Hope can be defined as the desire for something good and the expectation of receiving it. Jesus Christ is the only genuine source of hope, because He alone knows what is best and also has the sovereignty and power to secure its fulfillment. In contrast, other hopes are grounded on the shifting sands of circumstances beyond our control.
We all have expectations for the future, but these often pertain only to earthly life. Christ promises us the “living hope” of an imperishable inheritance in heaven. Everyday desires will fade away, but our eternal heavenly home is our ultimate security and anchor when life’s storms are severe.
However, heaven can seem far away when pain is present and there’s no relief in sight. So how do we endure trials right now? One way is through hope, which anticipates a change of circumstances for the better.
But what about when our situation isn’t improving—then, what’s the Lord doing that’s “better”? Peter tells us He is refining our faith, which will result in praise and glory when Jesus returns. This proves more valuable than gold or even relief from our distress. What a paradox! The difficulties that cause us to lose hope are the very tools God uses to increase our faith and hope in Him.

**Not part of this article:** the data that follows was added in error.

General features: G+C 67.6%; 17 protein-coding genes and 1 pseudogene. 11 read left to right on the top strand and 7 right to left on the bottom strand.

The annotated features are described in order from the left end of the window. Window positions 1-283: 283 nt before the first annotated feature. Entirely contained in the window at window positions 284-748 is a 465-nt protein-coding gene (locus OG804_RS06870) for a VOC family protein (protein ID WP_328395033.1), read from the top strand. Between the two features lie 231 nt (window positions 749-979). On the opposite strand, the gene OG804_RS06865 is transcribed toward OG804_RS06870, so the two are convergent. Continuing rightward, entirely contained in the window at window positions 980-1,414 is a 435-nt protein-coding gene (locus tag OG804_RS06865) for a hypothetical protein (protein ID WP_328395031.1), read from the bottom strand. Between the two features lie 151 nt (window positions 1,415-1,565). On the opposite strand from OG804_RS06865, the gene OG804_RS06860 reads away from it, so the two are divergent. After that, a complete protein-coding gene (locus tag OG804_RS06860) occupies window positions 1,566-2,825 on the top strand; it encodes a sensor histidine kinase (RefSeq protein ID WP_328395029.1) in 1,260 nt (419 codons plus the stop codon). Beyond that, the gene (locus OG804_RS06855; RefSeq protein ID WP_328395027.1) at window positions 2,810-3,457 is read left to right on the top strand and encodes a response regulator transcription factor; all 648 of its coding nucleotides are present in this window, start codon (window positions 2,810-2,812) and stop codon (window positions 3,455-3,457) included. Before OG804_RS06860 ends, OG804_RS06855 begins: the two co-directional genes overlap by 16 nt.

Christ promises us hope not only for eternity but also for this life. Those times that God does not deliver us from difficulty, we can be sure He is doing a greater work within us. When we finally reach our eternal home, we’ll recognize the immeasurable value of the faith He produced in us as we kept our hope in Him.
~ Andy Stanley
“The Holy Spirit has exhorted the faithful to continue clapping their hands for joy until the advent of the promised Redeemer,” wrote John Calvin in a comment on Psalm 47:12. Paul would heartily concur! Writing from a prison cell from which he had no certain knowledge of escaping other than to his execution, joy is what came to mind. Joy is what the epistle to the Philippians is all about. So much is Philippians about joy that George B. Duncan once referred to it as “the life of continual rejoicing.” The opposite of joy is misery, and miserable is something we are not meant to be. The Reformers caught the centrality of joy in the affections of Christians when they insisted that our chief goal in life is to “glorify God and enjoy Him forever” (WSC, Q. 1).
Christians are tempted, of course, to be discouraged and depressed by the force of overwhelming circumstances. But in such circumstances, we must tell ourselves that we have no right to feel the way we do! Paul, who knew what it was to be in prison, to be beaten and spat upon, to be cold shouldered and ignored, commands us to rejoice, despite what we may feel: “Rejoice in the Lord always; again I will say, rejoice” (Phil. 4:4).